Now if you'll excuse me, I've got to go delete it from my iTunes right now. I don't make idle threats.

Wednesday, September 24, 2014

I'd Like To Exchange This Day Off

Rather annoying way to spend a day off...woke up late, feeling a little uneasy with a headache. My wife was already well into her work day by the time I staggered out to her office in the house. I had been up earlier for about an hour or so, but wasn't feeling so great...and knowing it was a day off with not too much activity planned for the day, went back to bed. But by the time I finally got back up, the wife had already been working for nearly two hours, and, more tragically...had to make her own coffee.

The horror...the horror...

Her coffee is usually on her nightstand waiting for her to wake with her alarm every morning, even on her days off, Sundays, everything. It's a rare morning when she wakes up to a coffee-less nightstand. She let me sleep in, but I believe there were some growing concerns on her part as to whether or not I was still her husband, and not her late husband. My shuffling appearance assuaged those fears, but then gave her some new ones. I must have not looked much better than I felt.

After a light breakfast, I got some things together, got into the car, and went off to run a few errands, hoping that the fresh air and activity would help me feel better.

In a word...nope.

Upon returning home, I went to a sheet-less bed (current ones were being washed, and me putting new ones on required more effort than I was able to muster at this point), and became one with it.

And until about a couple hours ago, aside from multiple trips to the bathroom, that was pretty much my day.

Can I get a refund?

Tuesday, September 23, 2014

Starry Connections

With all of the comic book conventions I've attended, I'd never been to a Star Trek convention until late July of this year. I've never been a Trekkie by any stretch of the imagination. I've seen most of the original show, a bunch of the Next Generation episodes, a few of the movies, and read a couple of the books, but I can't quote lines chapter and verse. I don't have any of the schematics of the ships on the walls of the house. Actually, I hardly own any Star Trek material at all. None of the shows or movies on DVD or Blu-Ray, and I believe there is only one Star Trek graphic novel in my fairly extensive library...and I only have that because Chris Claremont wrote it and Adam Hughes drew it.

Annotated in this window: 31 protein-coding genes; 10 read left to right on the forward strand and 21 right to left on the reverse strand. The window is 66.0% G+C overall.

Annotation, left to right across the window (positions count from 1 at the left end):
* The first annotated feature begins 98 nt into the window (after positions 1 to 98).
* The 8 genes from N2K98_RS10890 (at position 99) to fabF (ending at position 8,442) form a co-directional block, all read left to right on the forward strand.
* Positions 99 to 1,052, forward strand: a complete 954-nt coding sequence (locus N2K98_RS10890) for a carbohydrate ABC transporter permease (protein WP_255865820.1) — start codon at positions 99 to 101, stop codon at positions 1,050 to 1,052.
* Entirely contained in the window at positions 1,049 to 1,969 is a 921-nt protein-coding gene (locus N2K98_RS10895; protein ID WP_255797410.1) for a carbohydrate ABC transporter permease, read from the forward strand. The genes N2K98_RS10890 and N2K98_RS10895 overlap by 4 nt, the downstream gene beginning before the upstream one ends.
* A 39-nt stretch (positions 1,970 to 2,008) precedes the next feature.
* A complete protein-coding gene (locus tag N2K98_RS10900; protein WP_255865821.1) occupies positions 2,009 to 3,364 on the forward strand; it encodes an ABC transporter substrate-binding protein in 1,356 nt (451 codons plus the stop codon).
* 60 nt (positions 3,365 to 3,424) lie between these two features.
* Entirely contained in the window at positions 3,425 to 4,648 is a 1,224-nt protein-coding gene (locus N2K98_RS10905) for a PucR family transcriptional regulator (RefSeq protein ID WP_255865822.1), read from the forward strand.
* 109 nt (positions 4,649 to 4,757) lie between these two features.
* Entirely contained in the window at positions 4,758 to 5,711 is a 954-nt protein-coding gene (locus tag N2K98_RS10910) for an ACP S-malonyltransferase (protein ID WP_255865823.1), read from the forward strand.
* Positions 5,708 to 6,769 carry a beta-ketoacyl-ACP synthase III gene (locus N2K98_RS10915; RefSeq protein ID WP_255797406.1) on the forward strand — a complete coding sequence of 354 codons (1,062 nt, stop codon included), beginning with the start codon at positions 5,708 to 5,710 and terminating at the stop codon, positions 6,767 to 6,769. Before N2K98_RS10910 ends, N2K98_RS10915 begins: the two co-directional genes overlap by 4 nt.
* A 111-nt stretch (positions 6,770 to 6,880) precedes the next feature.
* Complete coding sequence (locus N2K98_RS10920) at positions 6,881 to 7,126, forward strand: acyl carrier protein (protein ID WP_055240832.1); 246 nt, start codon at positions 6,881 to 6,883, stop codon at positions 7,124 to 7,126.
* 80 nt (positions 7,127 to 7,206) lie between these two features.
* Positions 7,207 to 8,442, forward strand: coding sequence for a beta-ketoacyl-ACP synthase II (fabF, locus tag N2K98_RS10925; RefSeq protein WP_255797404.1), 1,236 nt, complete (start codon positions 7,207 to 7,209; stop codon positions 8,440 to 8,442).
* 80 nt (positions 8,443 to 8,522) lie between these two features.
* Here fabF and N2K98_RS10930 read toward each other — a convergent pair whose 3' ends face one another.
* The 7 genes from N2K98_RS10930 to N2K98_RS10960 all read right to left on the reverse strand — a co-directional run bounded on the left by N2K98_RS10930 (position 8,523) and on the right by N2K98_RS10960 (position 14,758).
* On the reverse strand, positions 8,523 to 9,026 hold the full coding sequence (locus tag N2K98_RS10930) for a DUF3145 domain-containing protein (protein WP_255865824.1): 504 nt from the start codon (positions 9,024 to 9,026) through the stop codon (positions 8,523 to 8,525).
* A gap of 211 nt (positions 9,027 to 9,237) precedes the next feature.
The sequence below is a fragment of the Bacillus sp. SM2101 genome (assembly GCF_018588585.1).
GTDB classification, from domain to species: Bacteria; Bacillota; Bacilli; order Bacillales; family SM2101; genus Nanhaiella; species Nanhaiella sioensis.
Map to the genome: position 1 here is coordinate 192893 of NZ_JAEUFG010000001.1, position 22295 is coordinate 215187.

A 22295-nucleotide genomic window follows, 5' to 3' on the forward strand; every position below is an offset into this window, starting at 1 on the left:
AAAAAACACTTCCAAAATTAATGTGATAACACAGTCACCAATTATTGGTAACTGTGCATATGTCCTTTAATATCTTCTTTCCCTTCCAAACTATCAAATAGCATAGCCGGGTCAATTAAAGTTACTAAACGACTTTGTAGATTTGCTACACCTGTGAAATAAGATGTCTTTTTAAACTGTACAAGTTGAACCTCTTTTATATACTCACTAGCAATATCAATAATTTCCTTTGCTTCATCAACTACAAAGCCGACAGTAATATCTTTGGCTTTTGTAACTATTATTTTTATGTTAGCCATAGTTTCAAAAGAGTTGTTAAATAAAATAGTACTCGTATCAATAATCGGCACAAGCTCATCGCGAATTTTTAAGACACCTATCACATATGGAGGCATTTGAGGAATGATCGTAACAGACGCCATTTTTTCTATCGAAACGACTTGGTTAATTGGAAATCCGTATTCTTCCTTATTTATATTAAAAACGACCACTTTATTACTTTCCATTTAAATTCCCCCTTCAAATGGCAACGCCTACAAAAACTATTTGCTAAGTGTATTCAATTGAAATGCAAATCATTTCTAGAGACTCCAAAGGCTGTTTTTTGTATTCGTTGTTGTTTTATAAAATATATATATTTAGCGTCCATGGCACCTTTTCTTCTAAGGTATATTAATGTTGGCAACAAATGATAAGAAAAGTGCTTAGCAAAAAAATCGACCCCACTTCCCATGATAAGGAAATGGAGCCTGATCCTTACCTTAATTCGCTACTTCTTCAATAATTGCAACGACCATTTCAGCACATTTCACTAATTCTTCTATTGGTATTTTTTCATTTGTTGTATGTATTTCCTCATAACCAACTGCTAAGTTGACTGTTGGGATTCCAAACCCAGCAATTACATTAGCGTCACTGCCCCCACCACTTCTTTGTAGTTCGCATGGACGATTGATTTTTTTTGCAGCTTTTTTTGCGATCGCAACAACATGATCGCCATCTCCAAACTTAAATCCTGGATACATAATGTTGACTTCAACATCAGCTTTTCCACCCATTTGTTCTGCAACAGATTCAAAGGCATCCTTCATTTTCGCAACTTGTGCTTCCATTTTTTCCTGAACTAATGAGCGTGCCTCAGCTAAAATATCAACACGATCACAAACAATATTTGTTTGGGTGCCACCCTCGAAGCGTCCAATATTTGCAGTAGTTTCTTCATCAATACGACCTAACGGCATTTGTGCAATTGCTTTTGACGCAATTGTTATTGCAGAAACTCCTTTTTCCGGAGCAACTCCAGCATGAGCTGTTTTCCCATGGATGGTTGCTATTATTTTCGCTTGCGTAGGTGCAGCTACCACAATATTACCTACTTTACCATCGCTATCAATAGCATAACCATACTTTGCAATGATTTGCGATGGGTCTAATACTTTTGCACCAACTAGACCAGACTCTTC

The biggest Star Trek convention of the year is held every summer at the Rio here in Las Vegas. In addition to tons of rabid fans, many of whom dress as their favorite characters from some incarnation of the show, there are lots of celebrity guests. Many of the actors appear, ranging from folks who had a walk-on role one time as an alien who died almost as fast as he materialized onscreen, to the biggest of them all in the Star Trek Universe, William Shatner. But you also get many of the behind the scenes folks connected with the actual making of the shows, including make-up artists, production designers, and writers. And one writer in particular who had a connection to the show is one of the greatest writers in the history of fantasy, someone whose work I enjoy, and whom as a person I admire tremendously, named Harlan Ellison. And once I realized that he would be attending a gathering that would be a 20 minute drive from the house, it appeared the void of having never attended a Star Trek convention (a void I was never really concerned about previously) was about to be filled.

However, this entry is not about Harlan Ellison...nor is it about Star Trek. Among the many guests who had a tenuous connection to the crew that boldly went where no man had gone before was an actor with a career that spanned half-a-century, but was most well known for one role that he played in two movies in the 1970's. In wandering the show floor on Thursday, the first day of the convention, I spotted a familiar looking giant of a man. I soon recognized him as the man who portrayed the iconic James Bond villain with the metal teeth, known as Jaws. All 7 foot 2 inches of Richard Kiel was seated behind a table, chatting with a couple of fans. This day, I only went to the show after I got out of work, making it there just in time for Ellison's panel. I roamed the floor a little bit after I got squeezed out of the Ellison signing line by just one person...oh well, I'd be back on Sunday with my wife. 

In all the years I've attended GeekFests (my little pet name for large gatherings of nerds, more commonly known as comic cons), I've never had as much fun at them as when I go with my wife. She has an enthusiasm for things like this that is infectious. And while I'm usually there to see specific people, and don't really stray beyond the ones on my list, she just wanders around looking at everything, since she's not there to see anyone or anything specifically. And she has fun with all of it. So when I pointed out that Kiel was seated right nearby, she made a beeline for him, with me, as always, in tow. 

As we approached his table, his overly large fingers were fumbling with a small packet of candy. After failing to open it after a couple of tries, he looked up at my wife and said "I'm sorry, can you get this open for me?"...and our conversation was begun. We chatted for a few minutes about some of the movies he'd made, jobs he'd worked on, locations he'd been to, and stars he'd worked with. In looking thru the 8 by 10 inch glossy photos he had for sale, he pointed out one that was a little hidden on his table, but that he was fond of. It was a photograph from his time on Cannonball Run II, and it's him standing behind (and towering over) legendary entertainers Dean Martin and Sammy Davis, Jr. He was nice enough to autograph that for us, but that wasn't the end of our interaction.